• Make every employee a member of the marketing team. No, not literally. Just make sure you’ve got every employee telling their friends and family about your nifty promotion, as personal referrals are the most powerful form of advertising. You may even want to run an internal contest to reward the employee who generates the most traffic. You heard me a right: an internal promotion to help promote the promotion of your promotion.
  • Pay for advertising. While free advertising is always nice, paid advertising works. Use Facebook’s many different products, from promoted posts to ads and sponsored stories to directly target the most relevant customers. Promoted Tweets are also well worth the investment, as can be LinkedIn ads, depending again on your audience. No matter what route you choose, think of advertising as your way to quickly target the most relevant customers possible and drive traffic to your promotion.

5. Analyze the Results

Just like any other marketing campaign, a promotion is only as good as its post-game breakdown. If you’ve got Google Analytics, that’s relatively easy to do, looking at a few key stats, like the raw traffic increases to your site, number of social media referrals and number of entrants. You might also want to examine any spikes in deeper engagement rates, like newsletter signups or product sales, and you’ll definitely want to compare this data to that of any other promotions you’ve run in the past.

The Takeaway

Done the right way, promotions are a highly effective way to grow brand awareness and increase your revenue. Done the wrong way…well, they can pretty much bankrupt your brand. But that shouldn’t make you fear promotions. With just a little bit of planning, you can fully take advantage of all that promotions have to offer, and grow your business as a result. Good luck!

SimplifyThis provides easy to use online appointment scheduling and invoicing software for your small business.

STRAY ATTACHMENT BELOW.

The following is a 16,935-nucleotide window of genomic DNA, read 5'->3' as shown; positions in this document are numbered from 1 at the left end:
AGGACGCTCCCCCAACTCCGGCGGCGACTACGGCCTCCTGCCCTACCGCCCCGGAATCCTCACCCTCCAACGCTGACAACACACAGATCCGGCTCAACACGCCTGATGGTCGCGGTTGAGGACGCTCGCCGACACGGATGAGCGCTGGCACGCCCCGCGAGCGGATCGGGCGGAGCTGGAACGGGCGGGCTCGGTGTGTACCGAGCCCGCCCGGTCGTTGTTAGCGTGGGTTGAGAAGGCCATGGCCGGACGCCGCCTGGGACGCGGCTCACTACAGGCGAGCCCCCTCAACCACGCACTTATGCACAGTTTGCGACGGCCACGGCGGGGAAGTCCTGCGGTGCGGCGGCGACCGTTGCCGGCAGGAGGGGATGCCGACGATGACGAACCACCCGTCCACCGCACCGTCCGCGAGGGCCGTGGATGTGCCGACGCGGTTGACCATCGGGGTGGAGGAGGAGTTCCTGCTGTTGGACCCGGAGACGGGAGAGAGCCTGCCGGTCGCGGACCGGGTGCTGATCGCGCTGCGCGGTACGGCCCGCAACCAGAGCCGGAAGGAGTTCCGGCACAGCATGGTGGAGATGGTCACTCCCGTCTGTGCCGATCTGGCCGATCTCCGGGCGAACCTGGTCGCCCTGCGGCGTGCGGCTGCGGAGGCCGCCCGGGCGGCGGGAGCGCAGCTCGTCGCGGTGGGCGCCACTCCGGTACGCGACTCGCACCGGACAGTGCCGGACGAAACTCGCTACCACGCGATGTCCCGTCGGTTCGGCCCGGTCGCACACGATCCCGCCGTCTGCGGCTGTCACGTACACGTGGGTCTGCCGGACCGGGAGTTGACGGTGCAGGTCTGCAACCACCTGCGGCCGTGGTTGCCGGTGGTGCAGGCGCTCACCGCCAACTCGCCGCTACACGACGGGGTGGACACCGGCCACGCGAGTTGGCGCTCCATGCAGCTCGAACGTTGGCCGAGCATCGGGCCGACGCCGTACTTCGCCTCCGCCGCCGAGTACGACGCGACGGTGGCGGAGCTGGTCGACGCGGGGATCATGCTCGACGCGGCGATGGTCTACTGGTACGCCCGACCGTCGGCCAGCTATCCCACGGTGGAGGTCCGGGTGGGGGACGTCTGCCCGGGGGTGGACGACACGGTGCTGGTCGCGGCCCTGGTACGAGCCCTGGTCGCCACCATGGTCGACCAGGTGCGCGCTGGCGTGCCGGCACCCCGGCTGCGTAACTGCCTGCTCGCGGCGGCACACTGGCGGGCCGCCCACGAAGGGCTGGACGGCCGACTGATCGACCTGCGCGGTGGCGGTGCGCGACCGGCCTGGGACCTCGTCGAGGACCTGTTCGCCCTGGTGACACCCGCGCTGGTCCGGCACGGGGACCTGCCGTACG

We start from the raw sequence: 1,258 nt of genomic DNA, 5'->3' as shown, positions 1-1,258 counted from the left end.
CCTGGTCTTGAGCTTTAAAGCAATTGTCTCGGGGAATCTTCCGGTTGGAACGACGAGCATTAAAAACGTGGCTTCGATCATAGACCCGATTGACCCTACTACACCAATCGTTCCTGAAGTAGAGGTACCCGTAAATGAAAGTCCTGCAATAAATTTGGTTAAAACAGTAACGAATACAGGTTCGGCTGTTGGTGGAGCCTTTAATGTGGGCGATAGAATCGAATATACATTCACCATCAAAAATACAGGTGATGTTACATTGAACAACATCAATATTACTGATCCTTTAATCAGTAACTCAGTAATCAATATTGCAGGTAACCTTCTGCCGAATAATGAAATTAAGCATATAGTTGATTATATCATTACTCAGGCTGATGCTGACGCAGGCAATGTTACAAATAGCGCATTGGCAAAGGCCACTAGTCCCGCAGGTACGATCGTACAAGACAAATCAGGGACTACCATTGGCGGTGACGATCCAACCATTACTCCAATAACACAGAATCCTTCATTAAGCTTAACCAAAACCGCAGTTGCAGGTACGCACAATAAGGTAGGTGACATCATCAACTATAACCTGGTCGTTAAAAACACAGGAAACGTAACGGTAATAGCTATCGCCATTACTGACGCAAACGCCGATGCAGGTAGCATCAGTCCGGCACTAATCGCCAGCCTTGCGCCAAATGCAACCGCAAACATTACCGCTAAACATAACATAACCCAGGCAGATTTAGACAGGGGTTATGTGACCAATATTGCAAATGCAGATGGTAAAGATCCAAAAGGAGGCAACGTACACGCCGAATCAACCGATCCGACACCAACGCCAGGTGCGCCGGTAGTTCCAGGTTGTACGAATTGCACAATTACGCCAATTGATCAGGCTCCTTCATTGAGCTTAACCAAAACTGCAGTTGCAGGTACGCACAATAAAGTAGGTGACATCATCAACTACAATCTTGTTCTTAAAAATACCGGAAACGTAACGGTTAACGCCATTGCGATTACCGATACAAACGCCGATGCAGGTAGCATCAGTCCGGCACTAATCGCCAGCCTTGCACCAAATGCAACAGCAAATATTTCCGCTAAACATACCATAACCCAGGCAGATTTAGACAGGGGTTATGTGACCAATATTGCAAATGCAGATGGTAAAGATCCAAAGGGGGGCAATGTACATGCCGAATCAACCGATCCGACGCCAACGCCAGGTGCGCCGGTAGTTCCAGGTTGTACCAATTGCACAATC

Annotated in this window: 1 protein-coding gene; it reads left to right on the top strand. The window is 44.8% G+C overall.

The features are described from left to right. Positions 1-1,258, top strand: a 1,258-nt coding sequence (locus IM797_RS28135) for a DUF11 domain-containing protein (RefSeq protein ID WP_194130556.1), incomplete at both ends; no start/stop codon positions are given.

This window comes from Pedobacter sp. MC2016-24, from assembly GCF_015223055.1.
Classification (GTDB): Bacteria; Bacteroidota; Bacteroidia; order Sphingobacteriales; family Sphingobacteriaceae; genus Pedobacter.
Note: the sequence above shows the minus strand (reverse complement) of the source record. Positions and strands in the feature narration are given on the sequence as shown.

How To Integrate Self-Expression into Your Life as an Entrepreneur

There is an unstated sentiment that when we go into business, we must polish up, fit in, and be part of the pre-approved crowd.  The standout personalities in business, particularly for digital entrepreneurs, are often the exception to the rule.  Most often, the idea of full self-expression is relegated to personal endeavors, and considered officially off the table for “serious” entrepreneurs. But what happens when who we are and what we do feel like part of the same equation? 

rock on

For the man or woman who feels that the compartmentalizing of his/her personal and professional expression is as stifling as keeping their 9-to-5 job, or staying in any relationship that leaves them feeling muted and stagnant, here are three things they can set in motion to un-mute that space.

1. DEFINE your personal voice as it relates to your business

Most of go into business for one of three reasons: to fill a gap, to fulfill a dream or to own our time

Essentially, it’s usually about feeling like we can be ourselves, and letting that unique self create a plan for solving a problem, realizing a dream, and helping us live liberated lives.

Yet somehow, the more we delve into entrepreneurship, the less we stay true to our authentic selves.  That’s often because many of us don’t make the time to define who we are as individuals, much less who we are as businesspeople.

Here are some questions that will start the self-exploration process and help the soul-centered entrepreneur define themselves and their work:

  • What do I want to represent when I walk into a room?
  • How is my business an extension of me?
  • What impact do I want to have on my potential customers?
  • How will this work enhance my sense of fulfillment?
  • What value does my work bring to people who buy my products/services?
  • How am I uniquely suited to do this type of work?

2. DESIGN the What and Why of your business with an unconventional business plan

Once you have some clarity around the way you define yourself and the way you want your business to complement that definition, you’ve set a good foundation to start creating a strategy for the implementation of that purpose.  A business plan is a vital element of your success; but (thankfully!), your business plan doesn’t have to look like the traditional plan.

Does the idea of running a SWOT Analysis or crunching numbers make you cringe? For many entrepreneurs who value self-expression, the right-brained approach can be beneficial on the creative side of the business, but detrimental on the strategic, more structure-focused component. Certified coach, writer, and artist Jennifer Lee authored The Right-Brain Business Plan: A creative visual map for success, which may be a valuable resource in that area.